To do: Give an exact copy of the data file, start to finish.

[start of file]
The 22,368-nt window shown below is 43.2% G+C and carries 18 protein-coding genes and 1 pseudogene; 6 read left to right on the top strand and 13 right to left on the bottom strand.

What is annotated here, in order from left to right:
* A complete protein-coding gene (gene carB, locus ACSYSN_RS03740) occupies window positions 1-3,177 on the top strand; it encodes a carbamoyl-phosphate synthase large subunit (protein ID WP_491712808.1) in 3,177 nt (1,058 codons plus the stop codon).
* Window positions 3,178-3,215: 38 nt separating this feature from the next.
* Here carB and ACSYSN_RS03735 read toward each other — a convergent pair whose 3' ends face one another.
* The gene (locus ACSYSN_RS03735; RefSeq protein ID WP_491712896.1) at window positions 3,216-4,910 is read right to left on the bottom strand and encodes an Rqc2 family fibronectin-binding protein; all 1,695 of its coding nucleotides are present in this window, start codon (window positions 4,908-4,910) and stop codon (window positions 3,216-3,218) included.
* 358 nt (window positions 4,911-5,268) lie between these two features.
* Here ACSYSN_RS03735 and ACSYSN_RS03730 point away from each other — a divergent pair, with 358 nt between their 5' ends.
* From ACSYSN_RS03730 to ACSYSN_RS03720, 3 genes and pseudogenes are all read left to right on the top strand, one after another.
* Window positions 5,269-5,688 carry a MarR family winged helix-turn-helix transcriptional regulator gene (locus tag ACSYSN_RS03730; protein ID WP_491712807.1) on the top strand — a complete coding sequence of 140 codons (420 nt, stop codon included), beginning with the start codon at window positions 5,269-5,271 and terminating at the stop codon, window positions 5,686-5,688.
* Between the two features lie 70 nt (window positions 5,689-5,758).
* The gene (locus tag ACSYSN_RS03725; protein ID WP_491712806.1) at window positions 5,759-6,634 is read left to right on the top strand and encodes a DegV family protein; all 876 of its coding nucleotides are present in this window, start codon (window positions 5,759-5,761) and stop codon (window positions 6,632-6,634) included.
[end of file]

The 22,368-nt window shown below is 43.2% G+C and carries 18 protein-coding genes and 1 pseudogene; 6 read left to right on the top strand and 13 right to left on the bottom strand.

What is annotated here, in order from left to right:
* A complete protein-coding gene (gene carB, locus ACSYSN_RS03740) occupies window positions 1-3,177 on the top strand; it encodes a carbamoyl-phosphate synthase large subunit (protein ID WP_491712808.1) in 3,177 nt (1,058 codons plus the stop codon).
* Window positions 3,178-3,215: 38 nt separating this feature from the next.
* Here carB and ACSYSN_RS03735 read toward each other — a convergent pair whose 3' ends face one another.
* The gene (locus ACSYSN_RS03735; RefSeq protein ID WP_491712896.1) at window positions 3,216-4,910 is read right to left on the bottom strand and encodes an Rqc2 family fibronectin-binding protein; all 1,695 of its coding nucleotides are present in this window, start codon (window positions 4,908-4,910) and stop codon (window positions 3,216-3,218) included.
* 358 nt (window positions 4,911-5,268) lie between these two features.
* Here ACSYSN_RS03735 and ACSYSN_RS03730 point away from each other — a divergent pair, with 358 nt between their 5' ends.
* From ACSYSN_RS03730 to ACSYSN_RS03720, 3 genes and pseudogenes are all read left to right on the top strand, one after another.
* Window positions 5,269-5,688 carry a MarR family winged helix-turn-helix transcriptional regulator gene (locus tag ACSYSN_RS03730; protein ID WP_491712807.1) on the top strand — a complete coding sequence of 140 codons (420 nt, stop codon included), beginning with the start codon at window positions 5,269-5,271 and terminating at the stop codon, window positions 5,686-5,688.
* Between the two features lie 70 nt (window positions 5,689-5,758).
* The gene (locus tag ACSYSN_RS03725; protein ID WP_491712806.1) at window positions 5,759-6,634 is read left to right on the top strand and encodes a DegV family protein; all 876 of its coding nucleotides are present in this window, start codon (window positions 5,759-5,761) and stop codon (window positions 6,632-6,634) included.